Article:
I am not a fan of him as a manager - but he, along with Cooper, was may Rangers footballing hero. I have a brick in the Ally McCoist panel at the stadium.

 

So, if/when he finally leaves it will actually be quite a sad and reflective moment. I don't think it has hit us all yet - and when it does I feel many bears may feel the same as me, even though most of us agree that from a managerial perspective, it just hasn't worked out and probably was never going to.

 

As a club, where we go next is absolutely crucial. Because this certainly isn't the club I fell in love with all those years ago.

 

Sad times, sad fucking times.

Edited by MoodyBlue
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No matter what we all think about Ally, if it is today that there is a departing of the ways, I will have a lump in my throat and possibly a watery eye.

 

I am not a fan of him as a manager - but he, along with Cooper, was may Rangers footballing hero. I have a brick in the Ally McCoist panel at the stadium.

 

So, if/when he finally leaves it will actually be quite a sad and reflective moment. I don't think it has hit us all yet - and when it does I feel many bears may feel the same as me, even though most of us agree that from a managerial perspective, it just hasn't worked out and probably was never going to.

 

As a club, where we go next is absolutely crucial. Because this certainly isn't the club I fell in love with all those years ago.

 

Sad times, sad fucking times.

 

It'll feel like the end. Jardine gone forever, Greig staying away, Ally leaving. All that's left are contemptible examples of modern 'capitalism' (i.e. naked greed and exploitation). And yet I'd feel bad if he stayed too.

 

Every single situation is a lose-lose for us.

Edited by SteveC
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I think Chris makes a lot of decent points but agree with Anchor man in that McCoist is essentially powerless and will be far removed from the information/decision-making process.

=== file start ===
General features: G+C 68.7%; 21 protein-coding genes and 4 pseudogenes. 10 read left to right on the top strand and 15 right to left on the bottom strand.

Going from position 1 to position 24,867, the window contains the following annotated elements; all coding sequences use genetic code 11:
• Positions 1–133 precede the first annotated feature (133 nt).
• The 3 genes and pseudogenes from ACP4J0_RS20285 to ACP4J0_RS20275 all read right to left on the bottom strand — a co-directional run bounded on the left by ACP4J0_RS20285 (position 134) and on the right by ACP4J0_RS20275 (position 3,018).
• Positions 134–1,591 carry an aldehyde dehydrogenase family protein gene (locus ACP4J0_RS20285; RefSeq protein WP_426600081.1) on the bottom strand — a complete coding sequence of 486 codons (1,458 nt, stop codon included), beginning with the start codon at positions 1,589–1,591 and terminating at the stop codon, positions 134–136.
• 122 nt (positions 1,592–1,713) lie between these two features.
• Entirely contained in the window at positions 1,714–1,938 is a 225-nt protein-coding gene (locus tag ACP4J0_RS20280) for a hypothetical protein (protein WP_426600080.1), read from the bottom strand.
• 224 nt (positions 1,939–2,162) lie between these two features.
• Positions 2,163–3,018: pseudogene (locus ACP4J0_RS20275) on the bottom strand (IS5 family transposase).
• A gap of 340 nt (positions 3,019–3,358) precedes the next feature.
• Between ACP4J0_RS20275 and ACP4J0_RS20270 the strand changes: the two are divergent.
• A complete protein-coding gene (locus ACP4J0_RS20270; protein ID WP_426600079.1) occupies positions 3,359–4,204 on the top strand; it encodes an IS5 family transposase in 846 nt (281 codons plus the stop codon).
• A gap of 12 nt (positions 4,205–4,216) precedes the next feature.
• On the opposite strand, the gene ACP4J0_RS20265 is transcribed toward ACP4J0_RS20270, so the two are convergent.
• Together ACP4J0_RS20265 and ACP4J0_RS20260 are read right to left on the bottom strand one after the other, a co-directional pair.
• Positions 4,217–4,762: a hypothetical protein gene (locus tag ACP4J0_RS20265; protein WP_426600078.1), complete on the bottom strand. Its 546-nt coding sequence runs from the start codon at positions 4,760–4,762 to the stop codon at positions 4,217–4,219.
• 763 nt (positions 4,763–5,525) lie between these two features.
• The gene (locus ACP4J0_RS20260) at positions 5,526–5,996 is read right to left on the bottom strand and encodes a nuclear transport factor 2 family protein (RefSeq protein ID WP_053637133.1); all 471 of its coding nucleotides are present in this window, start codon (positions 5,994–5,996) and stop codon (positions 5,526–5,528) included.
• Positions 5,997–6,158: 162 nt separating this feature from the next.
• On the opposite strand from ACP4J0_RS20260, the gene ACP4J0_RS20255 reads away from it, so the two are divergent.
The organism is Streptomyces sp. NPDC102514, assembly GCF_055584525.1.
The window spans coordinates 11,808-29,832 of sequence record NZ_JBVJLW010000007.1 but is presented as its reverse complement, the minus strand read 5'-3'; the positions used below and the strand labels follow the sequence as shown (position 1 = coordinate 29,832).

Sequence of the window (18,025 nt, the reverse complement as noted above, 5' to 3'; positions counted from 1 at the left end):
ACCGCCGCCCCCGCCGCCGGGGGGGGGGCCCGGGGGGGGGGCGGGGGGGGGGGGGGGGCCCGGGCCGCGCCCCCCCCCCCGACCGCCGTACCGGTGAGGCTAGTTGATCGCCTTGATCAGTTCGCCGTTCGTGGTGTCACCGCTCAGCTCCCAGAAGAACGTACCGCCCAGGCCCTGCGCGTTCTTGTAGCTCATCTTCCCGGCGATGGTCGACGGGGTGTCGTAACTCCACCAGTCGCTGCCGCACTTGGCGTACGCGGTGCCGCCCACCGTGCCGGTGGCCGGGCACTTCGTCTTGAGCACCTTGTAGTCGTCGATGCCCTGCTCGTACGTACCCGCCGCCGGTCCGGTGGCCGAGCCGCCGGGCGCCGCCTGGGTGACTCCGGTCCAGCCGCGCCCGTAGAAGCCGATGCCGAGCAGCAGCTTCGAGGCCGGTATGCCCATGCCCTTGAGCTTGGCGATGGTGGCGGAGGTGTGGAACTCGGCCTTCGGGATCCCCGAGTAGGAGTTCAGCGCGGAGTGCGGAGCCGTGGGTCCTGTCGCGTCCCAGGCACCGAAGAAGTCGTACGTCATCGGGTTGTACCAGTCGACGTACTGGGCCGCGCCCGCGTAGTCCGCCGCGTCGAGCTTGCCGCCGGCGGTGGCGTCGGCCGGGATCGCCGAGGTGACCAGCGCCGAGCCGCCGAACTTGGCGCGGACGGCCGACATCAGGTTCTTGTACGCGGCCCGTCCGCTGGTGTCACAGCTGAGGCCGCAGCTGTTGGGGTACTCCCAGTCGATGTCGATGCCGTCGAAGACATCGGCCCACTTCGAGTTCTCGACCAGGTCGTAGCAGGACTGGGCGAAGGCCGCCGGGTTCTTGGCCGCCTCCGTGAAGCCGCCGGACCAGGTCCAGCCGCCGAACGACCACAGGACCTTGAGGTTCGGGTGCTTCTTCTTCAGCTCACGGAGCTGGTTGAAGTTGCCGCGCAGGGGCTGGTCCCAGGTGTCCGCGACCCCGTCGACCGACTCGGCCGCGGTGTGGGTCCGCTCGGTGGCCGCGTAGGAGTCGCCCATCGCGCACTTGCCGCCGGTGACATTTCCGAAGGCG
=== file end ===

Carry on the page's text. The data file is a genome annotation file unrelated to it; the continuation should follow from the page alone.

Isn't that why his decision to cause havoc now is even more disturbing? Whatever mistakes he has made, both on and off the park, he now feels that any influence he carried before, is now gone. Added to the elbow for three well-respected 'lifers' it shows to me that Ashley wants to rid the place of anyone who has feelings for the Rangers that he wants to destroy.

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Isn't that why his decision to cause havoc now is even more disturbing? Whatever mistakes he has made, both on and off the park, he now feels that any influence he carried before, is now gone. Added to the elbow for three well-respected 'lifers' it shows to me that Ashley wants to rid the place of anyone who has feelings for the Rangers that he wants to destroy.

 

Until McCoist speaks out, we'll never know.

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Isn't that why his decision to cause havoc now is even more disturbing? Whatever mistakes he has made, both on and off the park, he now feels that any influence he carried before, is now gone. Added to the elbow for three well-respected 'lifers' it shows to me that Ashley wants to rid the place of anyone who has feelings for the Rangers that he wants to destroy.

 

What influence did he have before Ashley came?

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What influence did he have before Ashley came?

 

Quite a bit, for instance he was able to sign one horrendous player after another on contracts which were both too generous and unsustainable. Hell, he was even allowed to stay in his position as manager despite some horrendous results and performances.